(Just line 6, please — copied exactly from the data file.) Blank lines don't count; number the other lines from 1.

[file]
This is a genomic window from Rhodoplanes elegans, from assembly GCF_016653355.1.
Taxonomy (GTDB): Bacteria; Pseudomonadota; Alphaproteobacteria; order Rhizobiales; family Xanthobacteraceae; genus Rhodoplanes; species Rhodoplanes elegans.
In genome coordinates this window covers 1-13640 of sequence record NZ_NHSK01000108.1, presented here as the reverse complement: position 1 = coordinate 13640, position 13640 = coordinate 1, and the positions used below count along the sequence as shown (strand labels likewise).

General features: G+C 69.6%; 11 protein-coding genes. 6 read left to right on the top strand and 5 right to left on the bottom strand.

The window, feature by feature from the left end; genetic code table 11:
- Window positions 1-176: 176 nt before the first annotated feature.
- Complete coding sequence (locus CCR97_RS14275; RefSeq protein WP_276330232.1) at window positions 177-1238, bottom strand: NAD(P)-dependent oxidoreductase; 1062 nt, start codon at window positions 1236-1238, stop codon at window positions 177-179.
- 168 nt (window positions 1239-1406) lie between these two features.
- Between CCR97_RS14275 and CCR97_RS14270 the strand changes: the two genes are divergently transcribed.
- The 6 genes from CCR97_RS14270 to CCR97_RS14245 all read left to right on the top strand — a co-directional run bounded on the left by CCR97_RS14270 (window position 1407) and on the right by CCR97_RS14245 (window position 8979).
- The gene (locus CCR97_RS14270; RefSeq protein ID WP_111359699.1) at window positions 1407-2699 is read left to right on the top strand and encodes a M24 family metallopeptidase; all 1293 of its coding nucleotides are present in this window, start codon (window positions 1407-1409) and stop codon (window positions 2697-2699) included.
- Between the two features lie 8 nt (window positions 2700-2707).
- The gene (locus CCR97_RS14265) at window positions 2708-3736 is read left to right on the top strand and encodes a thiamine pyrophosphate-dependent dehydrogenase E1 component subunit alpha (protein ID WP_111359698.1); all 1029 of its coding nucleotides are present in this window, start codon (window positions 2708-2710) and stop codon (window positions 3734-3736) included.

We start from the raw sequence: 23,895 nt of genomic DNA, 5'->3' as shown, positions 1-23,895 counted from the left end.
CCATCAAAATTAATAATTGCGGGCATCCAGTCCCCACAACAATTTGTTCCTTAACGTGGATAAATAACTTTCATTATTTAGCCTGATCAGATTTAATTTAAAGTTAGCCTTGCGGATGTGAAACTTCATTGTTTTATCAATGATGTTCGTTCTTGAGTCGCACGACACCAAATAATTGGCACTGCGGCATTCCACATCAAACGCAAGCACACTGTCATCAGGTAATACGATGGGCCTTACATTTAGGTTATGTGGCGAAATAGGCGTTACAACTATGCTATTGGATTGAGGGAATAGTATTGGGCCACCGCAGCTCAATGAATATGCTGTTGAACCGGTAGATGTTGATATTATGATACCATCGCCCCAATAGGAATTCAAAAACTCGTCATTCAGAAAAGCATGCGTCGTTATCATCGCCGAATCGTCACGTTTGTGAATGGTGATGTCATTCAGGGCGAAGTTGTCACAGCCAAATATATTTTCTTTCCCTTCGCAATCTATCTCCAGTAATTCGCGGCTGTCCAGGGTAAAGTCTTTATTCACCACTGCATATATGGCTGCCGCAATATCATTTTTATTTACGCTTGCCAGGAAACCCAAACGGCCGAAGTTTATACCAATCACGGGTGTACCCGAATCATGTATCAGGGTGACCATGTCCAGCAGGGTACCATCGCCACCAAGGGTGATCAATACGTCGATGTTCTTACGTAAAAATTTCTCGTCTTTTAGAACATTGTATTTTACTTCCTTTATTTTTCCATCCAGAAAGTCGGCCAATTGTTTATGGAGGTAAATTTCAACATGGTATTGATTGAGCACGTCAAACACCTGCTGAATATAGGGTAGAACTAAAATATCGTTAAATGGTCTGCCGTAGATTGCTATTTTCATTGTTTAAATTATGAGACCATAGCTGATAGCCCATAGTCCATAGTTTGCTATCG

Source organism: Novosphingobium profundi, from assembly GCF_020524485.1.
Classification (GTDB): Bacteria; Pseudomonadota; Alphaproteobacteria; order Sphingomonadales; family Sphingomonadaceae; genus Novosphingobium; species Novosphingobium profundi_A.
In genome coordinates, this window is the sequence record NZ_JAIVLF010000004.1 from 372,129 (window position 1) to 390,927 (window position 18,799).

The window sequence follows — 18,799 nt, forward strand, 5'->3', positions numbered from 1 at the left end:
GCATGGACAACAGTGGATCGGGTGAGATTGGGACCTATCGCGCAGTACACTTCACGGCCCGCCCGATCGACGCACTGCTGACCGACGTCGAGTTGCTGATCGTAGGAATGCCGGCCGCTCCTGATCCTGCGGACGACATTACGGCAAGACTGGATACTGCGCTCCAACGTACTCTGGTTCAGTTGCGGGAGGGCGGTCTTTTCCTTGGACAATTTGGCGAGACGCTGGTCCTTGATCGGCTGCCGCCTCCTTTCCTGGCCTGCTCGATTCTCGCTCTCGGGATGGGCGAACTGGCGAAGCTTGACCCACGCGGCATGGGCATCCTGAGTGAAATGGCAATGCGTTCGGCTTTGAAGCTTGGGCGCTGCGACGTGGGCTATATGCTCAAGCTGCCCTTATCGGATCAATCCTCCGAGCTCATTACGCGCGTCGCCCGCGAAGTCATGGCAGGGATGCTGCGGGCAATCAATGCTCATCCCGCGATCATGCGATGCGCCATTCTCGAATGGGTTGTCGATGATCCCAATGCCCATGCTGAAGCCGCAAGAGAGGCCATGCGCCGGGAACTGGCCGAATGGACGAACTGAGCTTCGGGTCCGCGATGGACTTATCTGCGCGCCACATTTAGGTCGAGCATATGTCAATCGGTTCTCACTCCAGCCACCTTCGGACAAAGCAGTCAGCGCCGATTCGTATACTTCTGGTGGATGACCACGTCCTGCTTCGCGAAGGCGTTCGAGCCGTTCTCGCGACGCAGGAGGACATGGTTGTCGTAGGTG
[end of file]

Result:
- Window positions 1-176: 176 nt before the first annotated feature.